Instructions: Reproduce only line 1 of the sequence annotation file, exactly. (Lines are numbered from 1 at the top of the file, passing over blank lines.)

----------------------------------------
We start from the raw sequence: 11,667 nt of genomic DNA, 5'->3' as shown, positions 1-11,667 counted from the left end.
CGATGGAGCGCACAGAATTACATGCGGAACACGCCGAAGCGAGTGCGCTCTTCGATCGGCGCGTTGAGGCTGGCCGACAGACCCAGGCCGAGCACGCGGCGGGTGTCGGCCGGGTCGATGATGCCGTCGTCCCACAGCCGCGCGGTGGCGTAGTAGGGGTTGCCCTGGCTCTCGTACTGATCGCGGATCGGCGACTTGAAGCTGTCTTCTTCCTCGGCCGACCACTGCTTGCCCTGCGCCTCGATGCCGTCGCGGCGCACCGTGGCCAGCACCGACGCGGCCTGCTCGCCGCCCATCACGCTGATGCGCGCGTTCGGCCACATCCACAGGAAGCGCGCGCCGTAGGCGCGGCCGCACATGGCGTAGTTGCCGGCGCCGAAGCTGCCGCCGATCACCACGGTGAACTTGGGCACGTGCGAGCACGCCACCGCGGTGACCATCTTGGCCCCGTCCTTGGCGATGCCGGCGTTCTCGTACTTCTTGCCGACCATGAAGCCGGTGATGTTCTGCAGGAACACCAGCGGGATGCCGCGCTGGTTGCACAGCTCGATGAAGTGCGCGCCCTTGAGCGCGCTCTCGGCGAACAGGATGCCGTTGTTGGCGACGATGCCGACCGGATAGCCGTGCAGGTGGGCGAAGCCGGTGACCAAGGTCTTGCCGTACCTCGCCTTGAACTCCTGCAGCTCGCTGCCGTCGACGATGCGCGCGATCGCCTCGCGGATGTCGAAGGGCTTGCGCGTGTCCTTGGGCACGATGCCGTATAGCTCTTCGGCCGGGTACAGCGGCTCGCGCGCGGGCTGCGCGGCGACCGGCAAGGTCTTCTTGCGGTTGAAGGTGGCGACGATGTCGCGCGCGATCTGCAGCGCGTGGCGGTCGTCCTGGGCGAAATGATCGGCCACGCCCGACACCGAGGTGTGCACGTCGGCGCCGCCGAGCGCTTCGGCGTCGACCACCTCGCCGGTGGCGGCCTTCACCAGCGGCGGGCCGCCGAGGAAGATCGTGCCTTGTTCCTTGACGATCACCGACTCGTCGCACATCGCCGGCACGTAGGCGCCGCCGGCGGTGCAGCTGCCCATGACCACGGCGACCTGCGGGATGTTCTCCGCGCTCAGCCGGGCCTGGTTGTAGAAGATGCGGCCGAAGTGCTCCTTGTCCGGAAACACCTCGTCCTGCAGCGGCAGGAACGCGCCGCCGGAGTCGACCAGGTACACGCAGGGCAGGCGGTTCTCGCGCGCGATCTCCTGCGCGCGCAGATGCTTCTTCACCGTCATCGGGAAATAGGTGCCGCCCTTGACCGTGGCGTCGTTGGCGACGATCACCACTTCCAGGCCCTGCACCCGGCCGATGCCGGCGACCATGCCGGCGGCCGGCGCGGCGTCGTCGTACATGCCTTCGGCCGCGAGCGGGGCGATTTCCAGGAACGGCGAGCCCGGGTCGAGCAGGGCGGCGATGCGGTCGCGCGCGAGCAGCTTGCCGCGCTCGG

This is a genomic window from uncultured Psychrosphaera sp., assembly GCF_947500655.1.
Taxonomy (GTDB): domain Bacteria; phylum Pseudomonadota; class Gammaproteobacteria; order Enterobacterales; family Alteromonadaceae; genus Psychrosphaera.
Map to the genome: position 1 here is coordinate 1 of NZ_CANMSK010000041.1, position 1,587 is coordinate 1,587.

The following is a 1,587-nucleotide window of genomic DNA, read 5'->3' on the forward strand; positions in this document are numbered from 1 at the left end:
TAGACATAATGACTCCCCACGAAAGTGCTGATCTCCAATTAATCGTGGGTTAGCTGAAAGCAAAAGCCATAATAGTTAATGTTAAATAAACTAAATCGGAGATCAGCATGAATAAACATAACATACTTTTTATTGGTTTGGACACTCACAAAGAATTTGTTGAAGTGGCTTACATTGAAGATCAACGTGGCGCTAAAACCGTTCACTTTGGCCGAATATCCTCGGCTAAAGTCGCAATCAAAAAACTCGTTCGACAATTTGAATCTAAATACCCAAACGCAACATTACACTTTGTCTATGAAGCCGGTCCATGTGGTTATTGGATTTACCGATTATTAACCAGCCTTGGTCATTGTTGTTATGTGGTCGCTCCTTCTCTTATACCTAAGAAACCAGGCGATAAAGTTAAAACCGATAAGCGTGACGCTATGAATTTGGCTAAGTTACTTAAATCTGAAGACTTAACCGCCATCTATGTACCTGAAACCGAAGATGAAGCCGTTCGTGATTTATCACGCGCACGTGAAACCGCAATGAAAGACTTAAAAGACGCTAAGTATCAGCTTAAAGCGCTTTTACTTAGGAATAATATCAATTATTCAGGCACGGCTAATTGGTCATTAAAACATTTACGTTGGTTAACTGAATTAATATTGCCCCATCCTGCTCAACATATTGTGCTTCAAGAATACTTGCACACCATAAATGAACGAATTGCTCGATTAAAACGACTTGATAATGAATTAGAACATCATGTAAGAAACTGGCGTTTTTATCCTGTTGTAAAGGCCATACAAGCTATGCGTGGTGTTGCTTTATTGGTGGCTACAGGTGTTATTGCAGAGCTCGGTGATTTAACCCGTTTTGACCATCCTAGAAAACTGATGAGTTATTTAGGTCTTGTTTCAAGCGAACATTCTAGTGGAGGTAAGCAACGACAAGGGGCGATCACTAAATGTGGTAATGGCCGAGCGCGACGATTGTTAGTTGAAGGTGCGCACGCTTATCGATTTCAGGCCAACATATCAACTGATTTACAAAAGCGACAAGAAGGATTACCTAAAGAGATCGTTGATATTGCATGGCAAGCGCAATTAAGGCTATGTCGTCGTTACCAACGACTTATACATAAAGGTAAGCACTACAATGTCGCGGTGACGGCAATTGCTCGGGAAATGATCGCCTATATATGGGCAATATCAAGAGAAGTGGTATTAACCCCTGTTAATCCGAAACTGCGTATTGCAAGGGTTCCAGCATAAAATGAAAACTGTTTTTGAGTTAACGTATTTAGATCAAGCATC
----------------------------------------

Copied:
We start from the raw sequence: 11,667 nt of genomic DNA, 5'->3' as shown, positions 1-11,667 counted from the left end.